- Open Championship
Record-equalling Snedeker not looking too far ahead
After having experienced major championship heartbreak once already in his career, record-breaking Open Championship leader Brandt Snedeker is refusing to look too far ahead.
Snedeker burst out ahead of the rest of the field after matching the course record of 64 with his second round on Friday, enabling him to also equal the championship's 36-hole record at 130 shots, 10-under par.
For a number of hours Snedeker enjoyed an eight-shot lead over any of the other finishers in the clubhouse - before first-round leader Adam Scott eventually cut that to one after finishing nine-under - but the three-time PGA Tour winner insists it is far too soon to start thinking about lifting the Claret Jug on Sunday evening.
"I hadn't thought that far ahead," Snedeker said. "We've got so much golf to go - literally, if it's blowing sideways tomorrow, no lead is safe. And the same thing will be said for Sunday.
"It was pretty cool to see your name atop a major leaderboard at any time, let alone at a British Open, after 36 holes. It's a great feeling, a great experience - but it gets you a whole lot of nothing."
Snedeker has come close before in a major championship, finishing in a tie for third at the 2008 Masters after entering the final round just two shots behind eventual winner Trevor Immelman. A closing 77 left the 31-year-old in tears that evening at Augusta National, but he insists he has gained greatly from that experience and has no fears about emotion getting the better of him over the weekend.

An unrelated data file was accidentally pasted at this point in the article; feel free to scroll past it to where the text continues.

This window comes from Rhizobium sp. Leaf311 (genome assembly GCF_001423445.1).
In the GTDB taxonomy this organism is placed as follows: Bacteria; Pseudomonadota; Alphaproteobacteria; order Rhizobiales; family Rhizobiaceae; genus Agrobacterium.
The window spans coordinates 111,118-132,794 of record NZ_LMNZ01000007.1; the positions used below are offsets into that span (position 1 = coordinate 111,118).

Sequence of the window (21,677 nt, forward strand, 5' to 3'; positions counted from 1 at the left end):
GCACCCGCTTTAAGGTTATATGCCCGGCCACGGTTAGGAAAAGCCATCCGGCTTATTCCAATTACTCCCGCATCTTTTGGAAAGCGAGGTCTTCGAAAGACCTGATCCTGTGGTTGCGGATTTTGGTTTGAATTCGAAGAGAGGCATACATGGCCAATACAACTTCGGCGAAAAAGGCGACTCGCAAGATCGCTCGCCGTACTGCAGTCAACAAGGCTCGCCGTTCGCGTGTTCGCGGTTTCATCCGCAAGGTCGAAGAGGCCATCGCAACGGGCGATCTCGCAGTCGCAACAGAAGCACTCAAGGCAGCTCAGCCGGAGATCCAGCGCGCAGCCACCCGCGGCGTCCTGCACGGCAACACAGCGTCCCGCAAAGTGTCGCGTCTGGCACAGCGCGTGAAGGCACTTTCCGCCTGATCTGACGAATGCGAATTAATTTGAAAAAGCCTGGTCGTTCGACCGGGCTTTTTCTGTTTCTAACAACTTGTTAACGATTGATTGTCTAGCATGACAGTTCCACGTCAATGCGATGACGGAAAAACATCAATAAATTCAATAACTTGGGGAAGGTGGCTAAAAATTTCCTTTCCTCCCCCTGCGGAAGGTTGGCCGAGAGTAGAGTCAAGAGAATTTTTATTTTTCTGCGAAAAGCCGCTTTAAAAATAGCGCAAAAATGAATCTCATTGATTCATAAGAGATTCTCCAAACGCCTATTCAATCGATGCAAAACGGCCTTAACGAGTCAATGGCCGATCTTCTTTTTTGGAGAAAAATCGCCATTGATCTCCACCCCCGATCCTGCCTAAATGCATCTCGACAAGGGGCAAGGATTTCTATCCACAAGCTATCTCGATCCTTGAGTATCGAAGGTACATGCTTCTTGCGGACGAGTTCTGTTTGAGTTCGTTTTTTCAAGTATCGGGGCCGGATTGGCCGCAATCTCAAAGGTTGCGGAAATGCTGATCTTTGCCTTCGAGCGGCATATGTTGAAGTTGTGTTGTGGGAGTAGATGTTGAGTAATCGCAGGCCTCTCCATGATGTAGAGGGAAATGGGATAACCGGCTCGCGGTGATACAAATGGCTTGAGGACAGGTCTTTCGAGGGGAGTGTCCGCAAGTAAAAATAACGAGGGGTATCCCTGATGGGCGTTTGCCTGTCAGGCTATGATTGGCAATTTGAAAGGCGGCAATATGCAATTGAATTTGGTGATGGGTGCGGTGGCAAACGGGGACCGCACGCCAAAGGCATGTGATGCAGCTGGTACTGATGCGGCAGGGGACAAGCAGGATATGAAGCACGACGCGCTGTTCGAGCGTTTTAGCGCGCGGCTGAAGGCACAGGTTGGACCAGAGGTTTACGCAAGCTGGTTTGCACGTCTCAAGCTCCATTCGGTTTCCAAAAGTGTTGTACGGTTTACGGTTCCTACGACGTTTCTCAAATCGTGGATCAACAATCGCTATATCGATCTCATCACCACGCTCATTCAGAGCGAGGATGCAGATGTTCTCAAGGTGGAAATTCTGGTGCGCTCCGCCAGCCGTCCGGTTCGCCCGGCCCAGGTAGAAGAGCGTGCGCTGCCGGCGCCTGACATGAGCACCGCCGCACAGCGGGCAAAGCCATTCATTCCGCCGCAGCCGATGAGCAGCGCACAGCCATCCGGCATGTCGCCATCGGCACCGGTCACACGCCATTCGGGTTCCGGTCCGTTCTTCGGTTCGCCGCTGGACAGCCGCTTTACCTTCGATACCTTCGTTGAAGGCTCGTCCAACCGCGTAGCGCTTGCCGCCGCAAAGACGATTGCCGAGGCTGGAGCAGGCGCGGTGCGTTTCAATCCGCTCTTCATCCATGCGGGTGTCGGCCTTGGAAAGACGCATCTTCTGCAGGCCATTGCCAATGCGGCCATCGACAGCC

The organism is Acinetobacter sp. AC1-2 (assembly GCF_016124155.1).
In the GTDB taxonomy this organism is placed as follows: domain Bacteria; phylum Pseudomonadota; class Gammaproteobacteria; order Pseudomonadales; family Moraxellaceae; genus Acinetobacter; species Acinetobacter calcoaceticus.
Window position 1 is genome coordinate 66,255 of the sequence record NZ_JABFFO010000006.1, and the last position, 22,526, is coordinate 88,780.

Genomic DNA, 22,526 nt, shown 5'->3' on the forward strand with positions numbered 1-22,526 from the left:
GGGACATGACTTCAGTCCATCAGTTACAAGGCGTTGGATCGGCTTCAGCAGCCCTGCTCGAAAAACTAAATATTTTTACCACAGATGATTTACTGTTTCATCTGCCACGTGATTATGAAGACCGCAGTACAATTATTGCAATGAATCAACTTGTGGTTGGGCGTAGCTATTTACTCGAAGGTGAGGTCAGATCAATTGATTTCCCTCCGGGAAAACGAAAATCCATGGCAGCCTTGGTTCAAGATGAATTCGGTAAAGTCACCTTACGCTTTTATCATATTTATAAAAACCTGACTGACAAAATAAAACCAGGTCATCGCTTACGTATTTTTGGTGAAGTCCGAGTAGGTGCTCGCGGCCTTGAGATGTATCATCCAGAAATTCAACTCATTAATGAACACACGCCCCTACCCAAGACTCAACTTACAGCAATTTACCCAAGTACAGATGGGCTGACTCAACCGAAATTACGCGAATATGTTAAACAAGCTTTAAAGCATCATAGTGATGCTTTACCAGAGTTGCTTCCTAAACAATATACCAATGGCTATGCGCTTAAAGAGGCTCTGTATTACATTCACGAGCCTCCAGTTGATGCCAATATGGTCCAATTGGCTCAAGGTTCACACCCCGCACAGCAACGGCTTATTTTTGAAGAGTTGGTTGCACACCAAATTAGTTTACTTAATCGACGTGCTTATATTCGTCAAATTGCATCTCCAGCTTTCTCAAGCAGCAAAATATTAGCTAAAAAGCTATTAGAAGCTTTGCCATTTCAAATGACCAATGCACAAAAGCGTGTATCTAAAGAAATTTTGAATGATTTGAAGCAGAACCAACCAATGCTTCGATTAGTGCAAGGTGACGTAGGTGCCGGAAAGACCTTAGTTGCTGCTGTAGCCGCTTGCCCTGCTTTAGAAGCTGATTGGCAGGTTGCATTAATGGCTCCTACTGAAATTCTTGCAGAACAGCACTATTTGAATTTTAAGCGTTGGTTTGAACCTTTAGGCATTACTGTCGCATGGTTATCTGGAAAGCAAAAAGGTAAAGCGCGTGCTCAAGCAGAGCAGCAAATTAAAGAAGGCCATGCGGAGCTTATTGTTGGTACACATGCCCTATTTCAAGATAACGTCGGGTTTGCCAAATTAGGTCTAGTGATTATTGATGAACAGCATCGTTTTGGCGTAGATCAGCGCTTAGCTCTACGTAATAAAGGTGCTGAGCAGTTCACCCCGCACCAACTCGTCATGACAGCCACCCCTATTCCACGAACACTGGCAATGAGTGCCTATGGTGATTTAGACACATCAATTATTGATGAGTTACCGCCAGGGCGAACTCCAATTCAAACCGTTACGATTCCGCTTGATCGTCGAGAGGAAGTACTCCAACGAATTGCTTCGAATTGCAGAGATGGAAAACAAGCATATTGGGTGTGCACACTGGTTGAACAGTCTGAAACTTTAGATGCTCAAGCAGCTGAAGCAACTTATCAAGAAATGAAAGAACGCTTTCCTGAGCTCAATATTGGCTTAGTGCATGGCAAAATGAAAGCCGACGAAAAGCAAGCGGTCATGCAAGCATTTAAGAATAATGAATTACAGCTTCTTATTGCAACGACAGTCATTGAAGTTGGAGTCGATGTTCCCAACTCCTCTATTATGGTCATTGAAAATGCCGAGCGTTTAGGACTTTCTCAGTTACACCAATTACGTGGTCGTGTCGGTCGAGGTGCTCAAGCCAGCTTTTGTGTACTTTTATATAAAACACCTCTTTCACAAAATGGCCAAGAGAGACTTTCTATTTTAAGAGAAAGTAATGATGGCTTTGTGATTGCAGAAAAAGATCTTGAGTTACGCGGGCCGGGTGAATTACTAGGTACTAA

"I think I took out of it, no matter how much I talked down, how much it meant to me and how much a major does mean to everybody out here," Snedeker said. "To watch Trevor handle the emotions and play the way he did the last 18 really taught me a lot about what you're going to have to go through. It wasn't an easy day that day at Augusta. It was real tough.
"[Because of that] I think everybody calls me an emotional guy when I play golf, and I'm really not. I'm probably the most level-headed guy you'll see play on tour. I never make a shot out of anger or make a shot because I'm not playing good. I kind of do the same thing every time.
"If anybody asks or knew me, they'd say I'm the most level-headed guy because I never hit a shot or calculate a shot without analysing the risk of what's going to happen, where it could go, where it couldn't go, that kind of stuff."
Snedeker has been in supreme form so far this week, hitting 31 of 36 greens in regulation and avoiding all of Royal Lytham's 206 bunkers over the course of the opening two days.
The American's putting has been key to his rise to the top of the leaderboard, however - as he has aimed away from almost every pin but been able to roll in the birdie attempts with regularity nonetheless.
"I'm making every 25-footer I look at, so that makes it a lot easier," he said. "I feel like the reason why I knew like I was going to play well this week, because from the first day I stepped on these greens I had a great feel for the pace. These are the best greens I've putted on in a British Open.
"When you have good pace, you're not really worried about hitting it too close, because you can get it 40 feet and get a two-putt and get out of there. I think that's the big reason I played so well.
He added: "Typically when I get my putter rolling I make a lot of putts, and that's what it takes to go low. So that's what I'm going to keep trying to do over the weekend.
"If it doesn't happen, it doesn't happen, but I'm not going to change anything."